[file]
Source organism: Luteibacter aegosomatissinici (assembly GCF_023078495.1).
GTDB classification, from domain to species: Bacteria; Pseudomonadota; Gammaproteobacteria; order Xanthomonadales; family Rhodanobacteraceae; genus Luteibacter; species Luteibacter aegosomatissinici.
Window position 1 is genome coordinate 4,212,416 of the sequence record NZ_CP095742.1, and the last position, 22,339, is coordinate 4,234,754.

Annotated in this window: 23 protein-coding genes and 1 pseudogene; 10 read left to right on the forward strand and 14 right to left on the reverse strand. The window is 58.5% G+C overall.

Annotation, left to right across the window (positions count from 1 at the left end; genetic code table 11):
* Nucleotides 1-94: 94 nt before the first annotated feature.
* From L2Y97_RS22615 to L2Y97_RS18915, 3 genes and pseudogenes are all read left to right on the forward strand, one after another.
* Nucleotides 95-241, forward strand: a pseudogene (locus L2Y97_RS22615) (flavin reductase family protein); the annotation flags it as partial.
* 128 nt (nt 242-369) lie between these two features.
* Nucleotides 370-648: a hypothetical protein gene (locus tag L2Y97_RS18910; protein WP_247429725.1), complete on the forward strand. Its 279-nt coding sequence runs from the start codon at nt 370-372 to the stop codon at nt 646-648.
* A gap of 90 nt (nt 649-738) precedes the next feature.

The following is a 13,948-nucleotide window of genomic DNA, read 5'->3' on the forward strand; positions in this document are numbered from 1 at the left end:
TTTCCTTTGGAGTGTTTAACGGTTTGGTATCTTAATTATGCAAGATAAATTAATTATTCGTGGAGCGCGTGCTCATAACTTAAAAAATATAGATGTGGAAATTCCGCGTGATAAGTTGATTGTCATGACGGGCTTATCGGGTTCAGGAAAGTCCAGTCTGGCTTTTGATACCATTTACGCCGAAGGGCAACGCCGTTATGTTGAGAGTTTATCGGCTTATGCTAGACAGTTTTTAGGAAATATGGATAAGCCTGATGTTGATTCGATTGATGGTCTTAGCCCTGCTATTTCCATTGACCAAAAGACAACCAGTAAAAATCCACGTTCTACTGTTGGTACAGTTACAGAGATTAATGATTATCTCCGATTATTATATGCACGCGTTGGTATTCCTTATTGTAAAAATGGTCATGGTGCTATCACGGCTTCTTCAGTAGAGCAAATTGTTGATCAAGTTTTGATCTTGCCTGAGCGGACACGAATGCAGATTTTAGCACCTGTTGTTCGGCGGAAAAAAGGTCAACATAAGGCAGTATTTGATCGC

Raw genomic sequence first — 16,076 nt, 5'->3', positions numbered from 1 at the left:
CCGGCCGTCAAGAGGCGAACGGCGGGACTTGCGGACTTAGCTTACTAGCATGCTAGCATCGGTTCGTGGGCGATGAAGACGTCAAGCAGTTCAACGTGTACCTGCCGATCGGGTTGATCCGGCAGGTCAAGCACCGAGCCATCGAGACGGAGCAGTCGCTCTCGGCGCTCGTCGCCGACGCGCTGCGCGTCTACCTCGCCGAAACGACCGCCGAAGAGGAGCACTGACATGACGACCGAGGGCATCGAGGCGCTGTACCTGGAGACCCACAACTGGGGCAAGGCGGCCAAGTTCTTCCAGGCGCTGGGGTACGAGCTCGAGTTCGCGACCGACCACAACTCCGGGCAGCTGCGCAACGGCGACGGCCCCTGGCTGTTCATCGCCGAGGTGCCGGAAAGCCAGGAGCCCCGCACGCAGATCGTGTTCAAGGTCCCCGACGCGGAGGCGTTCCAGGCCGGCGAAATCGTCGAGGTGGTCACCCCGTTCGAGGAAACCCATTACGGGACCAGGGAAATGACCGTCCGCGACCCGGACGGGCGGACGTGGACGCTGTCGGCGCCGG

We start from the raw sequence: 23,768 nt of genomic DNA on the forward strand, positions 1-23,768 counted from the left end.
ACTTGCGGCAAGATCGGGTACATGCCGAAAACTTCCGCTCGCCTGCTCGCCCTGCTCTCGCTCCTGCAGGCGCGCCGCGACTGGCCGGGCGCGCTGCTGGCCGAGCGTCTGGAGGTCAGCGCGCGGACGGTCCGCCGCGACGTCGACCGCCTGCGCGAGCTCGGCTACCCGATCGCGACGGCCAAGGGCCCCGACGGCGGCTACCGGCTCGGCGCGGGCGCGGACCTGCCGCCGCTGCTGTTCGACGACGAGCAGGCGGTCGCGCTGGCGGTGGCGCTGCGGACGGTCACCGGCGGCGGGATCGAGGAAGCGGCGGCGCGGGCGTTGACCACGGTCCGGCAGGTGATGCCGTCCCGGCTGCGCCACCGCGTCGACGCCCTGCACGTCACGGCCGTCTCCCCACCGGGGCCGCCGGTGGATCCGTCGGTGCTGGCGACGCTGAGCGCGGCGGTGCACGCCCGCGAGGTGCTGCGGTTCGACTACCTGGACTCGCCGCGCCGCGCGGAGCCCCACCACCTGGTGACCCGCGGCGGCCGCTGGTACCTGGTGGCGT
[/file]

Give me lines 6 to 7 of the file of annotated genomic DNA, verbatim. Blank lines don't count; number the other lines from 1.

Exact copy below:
* Nucleotides 1-94: 94 nt before the first annotated feature.
* From L2Y97_RS22615 to L2Y97_RS18915, 3 genes and pseudogenes are all read left to right on the forward strand, one after another.